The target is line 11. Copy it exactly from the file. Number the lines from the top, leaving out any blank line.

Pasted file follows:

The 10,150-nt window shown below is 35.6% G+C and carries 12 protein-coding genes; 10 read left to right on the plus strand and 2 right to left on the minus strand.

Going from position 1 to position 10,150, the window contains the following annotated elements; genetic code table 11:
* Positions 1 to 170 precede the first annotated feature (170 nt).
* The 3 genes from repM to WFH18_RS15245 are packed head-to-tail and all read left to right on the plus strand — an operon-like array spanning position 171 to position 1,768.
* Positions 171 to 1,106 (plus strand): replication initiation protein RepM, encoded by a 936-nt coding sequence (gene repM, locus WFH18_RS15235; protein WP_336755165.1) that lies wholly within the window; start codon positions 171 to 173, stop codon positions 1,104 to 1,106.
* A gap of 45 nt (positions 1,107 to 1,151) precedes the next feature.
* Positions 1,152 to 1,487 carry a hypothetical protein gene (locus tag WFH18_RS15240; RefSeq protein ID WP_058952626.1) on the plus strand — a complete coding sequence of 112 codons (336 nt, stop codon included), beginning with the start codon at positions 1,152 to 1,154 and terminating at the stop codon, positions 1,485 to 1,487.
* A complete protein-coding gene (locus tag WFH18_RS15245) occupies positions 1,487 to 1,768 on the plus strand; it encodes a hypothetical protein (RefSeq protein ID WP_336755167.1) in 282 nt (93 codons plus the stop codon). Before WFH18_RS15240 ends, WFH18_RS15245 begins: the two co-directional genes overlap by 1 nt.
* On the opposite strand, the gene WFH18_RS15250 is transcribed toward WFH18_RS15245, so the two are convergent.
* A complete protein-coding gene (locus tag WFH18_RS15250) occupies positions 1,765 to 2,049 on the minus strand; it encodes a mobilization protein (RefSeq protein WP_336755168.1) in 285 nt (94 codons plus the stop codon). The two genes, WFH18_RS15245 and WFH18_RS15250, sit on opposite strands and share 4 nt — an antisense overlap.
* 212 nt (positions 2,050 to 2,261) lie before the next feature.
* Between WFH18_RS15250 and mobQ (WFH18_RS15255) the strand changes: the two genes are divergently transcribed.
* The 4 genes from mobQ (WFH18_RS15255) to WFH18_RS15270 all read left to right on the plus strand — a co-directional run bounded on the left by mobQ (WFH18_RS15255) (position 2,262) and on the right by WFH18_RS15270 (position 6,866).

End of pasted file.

* 212 nt (positions 2,050 to 2,261) lie before the next feature.